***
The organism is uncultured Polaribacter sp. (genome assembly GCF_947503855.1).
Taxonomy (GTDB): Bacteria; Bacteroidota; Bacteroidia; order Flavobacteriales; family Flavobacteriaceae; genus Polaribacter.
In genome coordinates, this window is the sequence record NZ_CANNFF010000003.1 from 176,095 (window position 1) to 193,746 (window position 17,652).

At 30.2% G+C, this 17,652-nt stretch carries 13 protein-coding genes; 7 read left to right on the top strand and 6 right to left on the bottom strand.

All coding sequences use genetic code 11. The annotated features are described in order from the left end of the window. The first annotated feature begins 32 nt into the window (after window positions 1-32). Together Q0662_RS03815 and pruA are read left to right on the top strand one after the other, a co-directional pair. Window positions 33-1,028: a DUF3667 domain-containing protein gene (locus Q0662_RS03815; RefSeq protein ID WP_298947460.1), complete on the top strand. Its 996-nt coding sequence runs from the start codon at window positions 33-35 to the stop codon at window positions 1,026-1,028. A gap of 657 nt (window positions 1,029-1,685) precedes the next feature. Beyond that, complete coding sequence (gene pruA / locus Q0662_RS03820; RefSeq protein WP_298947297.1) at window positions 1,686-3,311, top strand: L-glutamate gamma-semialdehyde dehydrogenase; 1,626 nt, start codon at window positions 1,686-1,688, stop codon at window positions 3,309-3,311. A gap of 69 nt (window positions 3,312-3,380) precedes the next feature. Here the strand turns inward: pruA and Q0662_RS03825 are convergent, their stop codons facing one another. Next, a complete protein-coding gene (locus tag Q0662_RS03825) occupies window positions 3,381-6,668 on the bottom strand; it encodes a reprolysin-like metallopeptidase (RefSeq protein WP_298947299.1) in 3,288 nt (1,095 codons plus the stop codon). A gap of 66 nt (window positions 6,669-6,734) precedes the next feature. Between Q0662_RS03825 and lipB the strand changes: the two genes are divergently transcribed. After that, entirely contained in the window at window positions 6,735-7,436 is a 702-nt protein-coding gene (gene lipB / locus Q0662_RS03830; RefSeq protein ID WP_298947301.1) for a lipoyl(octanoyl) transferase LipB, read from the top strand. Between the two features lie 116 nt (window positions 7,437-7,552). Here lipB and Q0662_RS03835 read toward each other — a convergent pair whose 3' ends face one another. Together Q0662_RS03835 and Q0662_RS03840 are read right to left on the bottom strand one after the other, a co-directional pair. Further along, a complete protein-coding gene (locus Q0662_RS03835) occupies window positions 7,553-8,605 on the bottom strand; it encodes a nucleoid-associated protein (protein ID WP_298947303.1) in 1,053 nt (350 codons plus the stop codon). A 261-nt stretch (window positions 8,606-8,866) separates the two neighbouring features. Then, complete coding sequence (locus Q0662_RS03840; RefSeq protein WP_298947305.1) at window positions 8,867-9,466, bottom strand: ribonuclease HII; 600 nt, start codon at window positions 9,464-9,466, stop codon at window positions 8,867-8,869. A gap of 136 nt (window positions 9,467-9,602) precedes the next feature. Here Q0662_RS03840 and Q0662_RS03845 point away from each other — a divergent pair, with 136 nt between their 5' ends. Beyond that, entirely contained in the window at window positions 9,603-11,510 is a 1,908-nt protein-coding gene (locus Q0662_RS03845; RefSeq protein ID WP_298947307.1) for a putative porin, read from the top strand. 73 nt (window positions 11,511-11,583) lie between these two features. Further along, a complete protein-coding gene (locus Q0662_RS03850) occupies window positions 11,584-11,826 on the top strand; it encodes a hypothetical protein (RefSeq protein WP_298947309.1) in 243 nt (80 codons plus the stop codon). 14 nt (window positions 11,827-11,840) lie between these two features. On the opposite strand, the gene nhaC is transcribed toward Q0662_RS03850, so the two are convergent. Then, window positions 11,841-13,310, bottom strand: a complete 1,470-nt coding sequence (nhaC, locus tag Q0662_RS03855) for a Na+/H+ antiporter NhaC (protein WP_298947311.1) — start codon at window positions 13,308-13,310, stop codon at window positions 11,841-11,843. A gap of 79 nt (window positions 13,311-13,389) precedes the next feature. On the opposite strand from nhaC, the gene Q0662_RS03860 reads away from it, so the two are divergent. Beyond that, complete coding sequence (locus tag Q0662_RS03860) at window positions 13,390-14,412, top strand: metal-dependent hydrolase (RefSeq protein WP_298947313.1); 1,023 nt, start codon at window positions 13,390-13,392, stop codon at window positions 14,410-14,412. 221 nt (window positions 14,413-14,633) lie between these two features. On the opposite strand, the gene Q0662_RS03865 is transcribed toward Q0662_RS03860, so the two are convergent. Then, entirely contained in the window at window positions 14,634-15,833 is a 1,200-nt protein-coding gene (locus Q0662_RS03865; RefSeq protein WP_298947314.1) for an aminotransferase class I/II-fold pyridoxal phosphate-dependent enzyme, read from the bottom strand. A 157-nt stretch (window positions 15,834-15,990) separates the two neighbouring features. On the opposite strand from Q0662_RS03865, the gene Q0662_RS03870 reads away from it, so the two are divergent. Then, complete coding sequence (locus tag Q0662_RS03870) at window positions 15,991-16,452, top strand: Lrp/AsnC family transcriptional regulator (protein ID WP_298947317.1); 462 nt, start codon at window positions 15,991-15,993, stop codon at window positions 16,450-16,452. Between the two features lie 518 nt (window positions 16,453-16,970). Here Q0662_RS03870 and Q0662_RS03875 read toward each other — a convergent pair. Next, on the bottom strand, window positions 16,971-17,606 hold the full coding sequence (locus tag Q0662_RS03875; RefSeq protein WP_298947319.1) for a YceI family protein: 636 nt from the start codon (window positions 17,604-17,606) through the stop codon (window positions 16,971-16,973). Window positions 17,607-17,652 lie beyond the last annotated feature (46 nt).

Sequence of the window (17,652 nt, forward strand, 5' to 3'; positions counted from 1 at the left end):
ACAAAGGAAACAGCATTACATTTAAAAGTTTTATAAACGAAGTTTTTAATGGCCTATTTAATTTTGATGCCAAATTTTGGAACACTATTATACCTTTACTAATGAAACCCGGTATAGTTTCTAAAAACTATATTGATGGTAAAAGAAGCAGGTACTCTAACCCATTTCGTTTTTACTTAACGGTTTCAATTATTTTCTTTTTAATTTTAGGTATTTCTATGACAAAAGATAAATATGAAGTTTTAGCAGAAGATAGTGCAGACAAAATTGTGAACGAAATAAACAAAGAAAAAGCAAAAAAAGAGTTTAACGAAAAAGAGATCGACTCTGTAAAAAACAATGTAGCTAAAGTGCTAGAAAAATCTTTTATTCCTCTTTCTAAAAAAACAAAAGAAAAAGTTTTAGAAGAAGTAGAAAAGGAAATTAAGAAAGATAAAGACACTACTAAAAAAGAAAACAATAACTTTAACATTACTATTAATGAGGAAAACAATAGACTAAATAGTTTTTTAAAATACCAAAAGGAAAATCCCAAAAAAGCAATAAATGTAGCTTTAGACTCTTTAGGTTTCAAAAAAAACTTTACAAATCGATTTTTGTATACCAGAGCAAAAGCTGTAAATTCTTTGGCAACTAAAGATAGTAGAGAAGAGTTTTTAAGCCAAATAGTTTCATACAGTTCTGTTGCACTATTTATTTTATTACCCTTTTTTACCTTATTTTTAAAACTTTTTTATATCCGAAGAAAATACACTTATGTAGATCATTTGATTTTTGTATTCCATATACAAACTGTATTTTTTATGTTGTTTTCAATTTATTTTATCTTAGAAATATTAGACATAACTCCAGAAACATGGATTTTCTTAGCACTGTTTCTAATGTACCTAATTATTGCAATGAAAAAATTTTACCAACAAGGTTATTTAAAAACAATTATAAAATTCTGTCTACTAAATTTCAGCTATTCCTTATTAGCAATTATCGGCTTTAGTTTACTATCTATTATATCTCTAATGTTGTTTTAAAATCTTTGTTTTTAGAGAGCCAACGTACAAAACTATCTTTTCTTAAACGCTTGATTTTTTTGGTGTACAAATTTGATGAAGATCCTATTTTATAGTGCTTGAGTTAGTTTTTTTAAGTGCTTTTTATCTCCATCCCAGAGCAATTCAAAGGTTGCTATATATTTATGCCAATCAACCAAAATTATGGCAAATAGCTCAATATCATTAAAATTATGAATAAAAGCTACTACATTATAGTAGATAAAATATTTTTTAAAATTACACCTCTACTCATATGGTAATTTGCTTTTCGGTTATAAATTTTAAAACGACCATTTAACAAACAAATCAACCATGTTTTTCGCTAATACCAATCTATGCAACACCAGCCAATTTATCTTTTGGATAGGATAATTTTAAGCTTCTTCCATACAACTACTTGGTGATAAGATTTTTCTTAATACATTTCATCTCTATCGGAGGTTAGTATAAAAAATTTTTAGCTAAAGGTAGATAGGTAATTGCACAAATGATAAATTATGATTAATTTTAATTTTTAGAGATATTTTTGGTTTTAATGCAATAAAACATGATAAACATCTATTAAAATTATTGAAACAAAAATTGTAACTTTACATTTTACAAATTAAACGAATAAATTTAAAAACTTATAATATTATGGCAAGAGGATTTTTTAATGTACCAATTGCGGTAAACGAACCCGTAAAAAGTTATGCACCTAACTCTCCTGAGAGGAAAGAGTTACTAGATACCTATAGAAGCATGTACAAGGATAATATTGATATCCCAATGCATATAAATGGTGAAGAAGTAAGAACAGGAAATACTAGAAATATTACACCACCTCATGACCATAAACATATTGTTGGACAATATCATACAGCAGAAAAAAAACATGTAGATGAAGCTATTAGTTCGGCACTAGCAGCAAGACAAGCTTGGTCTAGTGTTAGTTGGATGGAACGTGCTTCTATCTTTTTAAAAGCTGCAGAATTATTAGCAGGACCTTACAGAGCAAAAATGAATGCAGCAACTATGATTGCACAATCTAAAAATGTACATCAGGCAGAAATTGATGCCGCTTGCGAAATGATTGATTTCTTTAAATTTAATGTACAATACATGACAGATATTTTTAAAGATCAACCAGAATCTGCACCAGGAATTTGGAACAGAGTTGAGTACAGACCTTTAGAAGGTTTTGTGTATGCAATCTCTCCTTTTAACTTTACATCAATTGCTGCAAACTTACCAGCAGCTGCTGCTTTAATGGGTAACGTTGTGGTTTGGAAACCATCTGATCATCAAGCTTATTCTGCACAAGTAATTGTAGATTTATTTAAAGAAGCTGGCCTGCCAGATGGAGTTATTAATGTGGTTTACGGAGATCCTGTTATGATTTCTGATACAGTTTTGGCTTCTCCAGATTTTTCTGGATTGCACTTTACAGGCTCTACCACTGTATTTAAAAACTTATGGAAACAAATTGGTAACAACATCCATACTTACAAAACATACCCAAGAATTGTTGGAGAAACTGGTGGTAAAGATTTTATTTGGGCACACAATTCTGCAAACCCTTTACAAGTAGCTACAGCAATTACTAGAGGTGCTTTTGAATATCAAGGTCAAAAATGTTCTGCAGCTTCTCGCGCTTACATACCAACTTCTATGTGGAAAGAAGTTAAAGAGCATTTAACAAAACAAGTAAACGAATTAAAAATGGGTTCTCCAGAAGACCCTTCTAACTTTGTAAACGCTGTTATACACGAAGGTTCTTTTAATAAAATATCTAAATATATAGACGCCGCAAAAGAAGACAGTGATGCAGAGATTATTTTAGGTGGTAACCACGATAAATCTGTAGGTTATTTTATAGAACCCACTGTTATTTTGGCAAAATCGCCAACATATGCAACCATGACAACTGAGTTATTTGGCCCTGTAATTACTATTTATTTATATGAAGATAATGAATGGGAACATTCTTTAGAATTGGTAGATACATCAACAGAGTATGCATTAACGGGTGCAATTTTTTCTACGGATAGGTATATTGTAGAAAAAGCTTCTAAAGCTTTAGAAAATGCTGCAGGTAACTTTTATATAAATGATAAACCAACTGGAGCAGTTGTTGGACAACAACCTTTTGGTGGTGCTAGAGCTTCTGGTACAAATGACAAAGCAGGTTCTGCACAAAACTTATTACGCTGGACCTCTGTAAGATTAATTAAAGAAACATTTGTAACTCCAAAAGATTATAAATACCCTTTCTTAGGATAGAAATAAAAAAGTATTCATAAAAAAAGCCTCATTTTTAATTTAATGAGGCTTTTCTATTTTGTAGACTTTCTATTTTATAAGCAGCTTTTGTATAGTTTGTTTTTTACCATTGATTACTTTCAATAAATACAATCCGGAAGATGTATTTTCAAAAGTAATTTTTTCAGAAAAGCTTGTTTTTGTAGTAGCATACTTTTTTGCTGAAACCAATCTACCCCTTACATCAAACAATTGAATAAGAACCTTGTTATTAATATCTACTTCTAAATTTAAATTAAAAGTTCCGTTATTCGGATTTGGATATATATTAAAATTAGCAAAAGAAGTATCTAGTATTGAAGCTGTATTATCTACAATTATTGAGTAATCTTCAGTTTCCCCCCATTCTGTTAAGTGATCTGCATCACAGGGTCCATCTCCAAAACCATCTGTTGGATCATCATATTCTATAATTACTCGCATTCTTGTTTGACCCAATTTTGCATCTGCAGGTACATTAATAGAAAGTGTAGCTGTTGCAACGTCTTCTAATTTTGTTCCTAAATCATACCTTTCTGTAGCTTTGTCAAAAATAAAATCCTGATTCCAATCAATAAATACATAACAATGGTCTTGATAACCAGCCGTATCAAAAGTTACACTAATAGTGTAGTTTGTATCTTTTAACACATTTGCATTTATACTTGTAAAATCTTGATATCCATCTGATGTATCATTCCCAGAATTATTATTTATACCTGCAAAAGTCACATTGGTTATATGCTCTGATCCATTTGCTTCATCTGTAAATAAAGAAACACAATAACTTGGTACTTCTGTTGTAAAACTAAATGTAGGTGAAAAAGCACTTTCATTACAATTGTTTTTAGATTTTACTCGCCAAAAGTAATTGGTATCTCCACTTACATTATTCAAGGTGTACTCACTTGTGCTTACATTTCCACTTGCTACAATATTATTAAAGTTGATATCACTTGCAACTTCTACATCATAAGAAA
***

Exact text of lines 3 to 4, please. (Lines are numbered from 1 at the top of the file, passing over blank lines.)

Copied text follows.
In genome coordinates, this window is the sequence record NZ_CANNFF010000003.1 from 176,095 (window position 1) to 193,746 (window position 17,652).

At 30.2% G+C, this 17,652-nt stretch carries 13 protein-coding genes; 7 read left to right on the top strand and 6 right to left on the bottom strand.